The Character Movement

Students and staff building community on a kindness retreat

Big School, Small-Town Community

Haley Elementary is a big school. Serving more than 1,000 kids, it boasts one of the largest student bodies in the Chandler Unified School District. Though it’s grown greatly throughout its eleven years, the school prides itself on maintaining the culture of connectedness it pursued in its humble beginnings.

“Many of us teachers have kids or grandkids here. It’s just like a big family,” said Randi Bell, a fourth-grade teacher and grandmother of a fourth grader at Haley. “It’s really important to us to be mindful of each other — no matter how big our school gets, to keep that small-town feel.”

Maintaining that close community has become challenging for Haley. The school employs many tools, such as the Responsive Classroom teaching approach and the Be Kind initiative, that are conducive to a positive school environment. Even so, the school was searching for a community-building boost this year.

“In order to keep our school kind when we have so many people and to keep ourselves linked, we needed to do something.” That something turned out to be the Youth Frontiers Kindness Retreat.

The Kindness Retreat is designed to engage students and give them tools to develop empathy, promote kindness and prevent bullying. Haley’s students responded enthusiastically, displaying the values of the day, even as they were learning them.

“They were mindful of each other. They were helping each other. They were complimenting each other. They were remembering to be kind to each other and that was really cool to watch,” Randi said.

Even those who were at first hesitant to join the retreat came around. “I know we have one little boy this year who was not going to do anything. He just refused. But by the end, he just wanted to be a part of everything. There was no judgment; everyone belonged.”

Randi thinks this sense of belonging is a significant driver for her fourth graders and one of the reasons why she thinks the retreat is a valuable resource.

“They are starting to form who they are on their own at this age. They look to their friends and if they can find affirmation doing something positive, that’s better.”

For Randi, one of the best parts of the retreat was that she got to go through it with both her granddaughter and her daughter, one of 29 parents who volunteered to be small-group leaders at the retreat. Randi knew that the retreat would benefit her granddaughter, but at the end of the day, she also saw how it impacted her daughter.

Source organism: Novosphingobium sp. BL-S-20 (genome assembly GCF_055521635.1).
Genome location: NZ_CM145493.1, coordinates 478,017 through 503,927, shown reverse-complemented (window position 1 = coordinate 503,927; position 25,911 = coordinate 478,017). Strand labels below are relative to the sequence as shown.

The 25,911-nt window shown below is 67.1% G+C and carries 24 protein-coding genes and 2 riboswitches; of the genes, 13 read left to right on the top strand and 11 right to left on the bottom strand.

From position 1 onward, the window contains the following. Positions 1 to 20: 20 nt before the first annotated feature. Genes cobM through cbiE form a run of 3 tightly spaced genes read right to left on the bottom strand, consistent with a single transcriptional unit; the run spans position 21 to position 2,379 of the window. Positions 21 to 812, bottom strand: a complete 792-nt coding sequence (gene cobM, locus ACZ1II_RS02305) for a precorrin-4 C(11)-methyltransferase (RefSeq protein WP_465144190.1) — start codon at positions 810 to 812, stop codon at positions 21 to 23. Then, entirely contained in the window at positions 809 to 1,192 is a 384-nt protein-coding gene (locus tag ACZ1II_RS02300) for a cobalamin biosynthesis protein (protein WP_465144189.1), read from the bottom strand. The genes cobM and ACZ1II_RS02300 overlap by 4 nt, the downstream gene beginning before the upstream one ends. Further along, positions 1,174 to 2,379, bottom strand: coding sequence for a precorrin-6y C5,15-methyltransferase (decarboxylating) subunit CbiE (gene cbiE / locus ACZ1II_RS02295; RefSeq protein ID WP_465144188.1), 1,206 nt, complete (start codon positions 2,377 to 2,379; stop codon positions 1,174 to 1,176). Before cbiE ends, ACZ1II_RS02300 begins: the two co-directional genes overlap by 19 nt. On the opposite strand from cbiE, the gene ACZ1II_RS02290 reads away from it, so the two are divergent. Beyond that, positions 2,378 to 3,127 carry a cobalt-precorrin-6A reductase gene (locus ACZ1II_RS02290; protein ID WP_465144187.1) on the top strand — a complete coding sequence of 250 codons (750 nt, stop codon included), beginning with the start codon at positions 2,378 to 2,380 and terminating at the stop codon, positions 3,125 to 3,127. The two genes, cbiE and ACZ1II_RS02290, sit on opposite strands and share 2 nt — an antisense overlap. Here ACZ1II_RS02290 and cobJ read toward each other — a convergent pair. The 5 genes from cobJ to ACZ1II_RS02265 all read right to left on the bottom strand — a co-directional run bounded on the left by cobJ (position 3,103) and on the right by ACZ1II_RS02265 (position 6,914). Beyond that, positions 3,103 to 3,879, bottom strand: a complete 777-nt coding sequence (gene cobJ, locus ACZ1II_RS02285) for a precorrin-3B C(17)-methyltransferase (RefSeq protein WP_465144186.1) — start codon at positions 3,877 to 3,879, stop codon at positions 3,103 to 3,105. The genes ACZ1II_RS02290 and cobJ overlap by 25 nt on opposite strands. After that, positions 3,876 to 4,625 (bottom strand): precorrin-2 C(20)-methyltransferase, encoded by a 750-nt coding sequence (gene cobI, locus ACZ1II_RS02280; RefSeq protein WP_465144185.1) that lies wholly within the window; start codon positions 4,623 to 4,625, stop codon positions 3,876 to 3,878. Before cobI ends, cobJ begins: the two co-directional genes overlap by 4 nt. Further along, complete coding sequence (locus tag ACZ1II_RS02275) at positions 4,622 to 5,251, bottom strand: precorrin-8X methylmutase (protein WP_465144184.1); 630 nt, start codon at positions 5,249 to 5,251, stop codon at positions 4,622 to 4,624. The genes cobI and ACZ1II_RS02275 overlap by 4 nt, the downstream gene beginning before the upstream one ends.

“They are starting to form who they are on their own at this age. They look to their friends and if they can find affirmation doing something positive, that’s better.”


“I think it gave her a really good understanding of where these other kids are coming from,” Randi said. “I don’t think any of us think about that when we send our kids off to school. These other kids they deal with, we hear about them causing problems or not doing their work, but we don’t know why. And sometimes when we learn about that, when we’re sitting in small groups and having a conversation, we’re reminded that there’s a reason people do what they do. Maybe we can help them instead of just being mad or pointing our fingers at them.”

The retreat was a huge success for the Haley Elementary community in great part because the community came together to support it. And the retreat’s impact didn’t end that day. Since the start of the school year, Randi has kept a stack of cards on her desk for students to use to thank one another for their kind actions. Before the retreat they were untouched. Randi reported that, since the retreat, her stack of cards has been steadily dwindling.

Written by Sarah Gavigan, Communications Specialist at Youth Frontiers

This year, on The Character Movement, we are trying something new. We’ll be delving into one of our retreat values each month, examining it on our blog and in our Character Challenges. This month’s theme is community.

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